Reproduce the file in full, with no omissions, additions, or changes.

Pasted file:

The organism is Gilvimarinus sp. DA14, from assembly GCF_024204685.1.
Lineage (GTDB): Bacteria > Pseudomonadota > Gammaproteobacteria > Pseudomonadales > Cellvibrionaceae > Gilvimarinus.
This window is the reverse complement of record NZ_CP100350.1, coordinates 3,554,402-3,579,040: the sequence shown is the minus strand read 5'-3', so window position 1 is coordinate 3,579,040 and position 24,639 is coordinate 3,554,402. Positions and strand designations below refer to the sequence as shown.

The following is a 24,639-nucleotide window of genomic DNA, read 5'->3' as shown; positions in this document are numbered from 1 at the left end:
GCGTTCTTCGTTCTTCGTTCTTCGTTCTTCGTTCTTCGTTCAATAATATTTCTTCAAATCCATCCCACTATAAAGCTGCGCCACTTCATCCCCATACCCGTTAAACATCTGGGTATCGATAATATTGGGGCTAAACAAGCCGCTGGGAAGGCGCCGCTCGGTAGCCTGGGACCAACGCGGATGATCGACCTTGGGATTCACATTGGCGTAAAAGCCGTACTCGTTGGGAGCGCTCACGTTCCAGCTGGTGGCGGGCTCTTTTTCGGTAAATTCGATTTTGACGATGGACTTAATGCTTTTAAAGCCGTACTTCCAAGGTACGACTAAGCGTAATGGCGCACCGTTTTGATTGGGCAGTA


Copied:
The organism is Gilvimarinus sp. DA14, from assembly GCF_024204685.1.
Lineage (GTDB): Bacteria > Pseudomonadota > Gammaproteobacteria > Pseudomonadales > Cellvibrionaceae > Gilvimarinus.
This window is the reverse complement of record NZ_CP100350.1, coordinates 3,554,402-3,579,040: the sequence shown is the minus strand read 5'-3', so window position 1 is coordinate 3,579,040 and position 24,639 is coordinate 3,554,402. Positions and strand designations below refer to the sequence as shown.

The following is a 24,639-nucleotide window of genomic DNA, read 5'->3' as shown; positions in this document are numbered from 1 at the left end:
GCGTTCTTCGTTCTTCGTTCTTCGTTCTTCGTTCTTCGTTCAATAATATTTCTTCAAATCCATCCCACTATAAAGCTGCGCCACTTCATCCCCATACCCGTTAAACATCTGGGTATCGATAATATTGGGGCTAAACAAGCCGCTGGGAAGGCGCCGCTCGGTAGCCTGGGACCAACGCGGATGATCGACCTTGGGATTCACATTGGCGTAAAAGCCGTACTCGTTGGGAGCGCTCACGTTCCAGCTGGTGGCGGGCTCTTTTTCGGTAAATTCGATTTTGACGATGGACTTAATGCTTTTAAAGCCGTACTTCCAAGGTACGACTAAGCGTAATGGCGCACCGTTTTGATTGGGCAGTA